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DRV8838 pwm motor whine

I am using the drv8838 to control motor speed with pwm. It works perfectly with a bare dc motor. But when I use it on a dc water pump, the motor on the pump just whines but does not turn. If I eliminate the pwm code and just use the digitalWrite (enablePin, HIGH) the pump works fine. Any ideas? Are there some motors pwm just won’t work with?

Power is not an issue, running of a lab power supply. And again, the code works as expected with a plain dc motor.

I’ve done some more testing. Turns out it was something weird with my power supply. The circuit would work with the pump from 4-8 volts on the power supply. Anything over 8 volts and the pump would whine and not turn. The frequency of the whine increased with the voltage. Swapped the power supply for a 9v battery and it works.

Hello.

I am glad to hear that you got it working.

Your solution is rather surprising; by “9V battery” do you mean an alkaline 9V battery? If so, I would not expect a battery like that to be great for running motors since they are generally not capable of supplying much current.

It sounds like maybe you have a current limit set on your adjustable power supply or that it is otherwise unable to supply as much current as the pump needs. If that is not the problem and want to troubleshoot what is going wrong when you use your adjustable supply, can you post some pictures of your setup, the code you were using to test it, and information about your pump and power supply?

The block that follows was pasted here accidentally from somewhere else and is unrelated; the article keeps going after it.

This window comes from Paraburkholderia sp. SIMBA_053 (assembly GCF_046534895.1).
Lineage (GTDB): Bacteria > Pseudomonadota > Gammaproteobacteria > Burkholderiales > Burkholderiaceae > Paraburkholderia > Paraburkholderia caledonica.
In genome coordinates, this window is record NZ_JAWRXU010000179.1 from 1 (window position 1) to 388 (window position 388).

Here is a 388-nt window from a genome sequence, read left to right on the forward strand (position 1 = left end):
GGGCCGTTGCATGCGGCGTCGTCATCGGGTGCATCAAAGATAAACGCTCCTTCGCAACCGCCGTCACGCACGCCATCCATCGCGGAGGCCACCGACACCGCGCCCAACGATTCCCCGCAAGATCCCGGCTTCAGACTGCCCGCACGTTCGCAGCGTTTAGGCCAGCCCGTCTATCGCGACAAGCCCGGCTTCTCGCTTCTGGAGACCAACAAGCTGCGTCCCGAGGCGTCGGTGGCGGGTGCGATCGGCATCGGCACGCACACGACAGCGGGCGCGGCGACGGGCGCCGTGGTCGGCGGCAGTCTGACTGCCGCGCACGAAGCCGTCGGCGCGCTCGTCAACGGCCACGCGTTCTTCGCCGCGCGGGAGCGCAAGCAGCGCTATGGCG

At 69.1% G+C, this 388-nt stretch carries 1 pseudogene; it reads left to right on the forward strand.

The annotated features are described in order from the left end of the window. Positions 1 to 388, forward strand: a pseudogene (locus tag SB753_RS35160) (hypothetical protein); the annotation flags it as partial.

- Patrick

The pump is only running for a couple of seconds at a time and pulling about 500 mA. What occurred to me was, I am using pwm to drive the motor. And maybe the power supply is also using pwm to adjust the voltage? So maybe I am having a problem running pwm with pwm? Don’t think it is a current issue on the power supply since the circuit works fine with a basic “enable HIGH” code without pwm.

This is my power supply: https://www.amazon.com/Tekpower-TP3005D-3-Digital-Variable-Linear-Type/dp/B00HX0UYBK/ref=sr_1_15?crid=2ENWVLL37WDEQ&dchild=1&keywords=lab+power+supply&qid=1592310140&sprefix=lab+power+sup%2Caps%2C143&sr=8-15

Here is the code:

int sensorPin = A3; // select the input pin for the light sensor
float rawRage = 1024; // 5v
int enablePin = 3; // connect arduino pin 3 to enable pin on drv8838
int phasePin = 4; //connect arduino pin 4 to phase pin on drv8838
void setup()
{
pinMode(enablePin, OUTPUT); //sets pin 3 to output
pinMode(phasePin, OUTPUT); // sets pin 4 to output
}
void loop() {
int rawValue = analogRead (sensorPin); // read the value from the light sensor
if (rawValue < 400) analogWrite (enablePin, 125); // if light is off, turn pump on
if (rawValue > 400) analogWrite (enablePin, 0); // if light is on, turn pump off
}

And the schematic:

Based on your schematic, I am not certain if you have a common ground connection with your microcontroller. Can you confirm that is there? Could you post some photos of your setup showing your connections?

If this behavior occurs with a common ground connection, then I suggest you try to look at what is going on with an oscilloscope to see if you can isolate the cause of the problem.

- Patrick

I definitely have a common ground. Confirmed it with a continuity checker.

All of your connections look okay, so I think the next thing to do is look at what is going on with a scope. If that does not produce any leads, you might consider trying to contact the manufacturer of your power supply.

- Patrick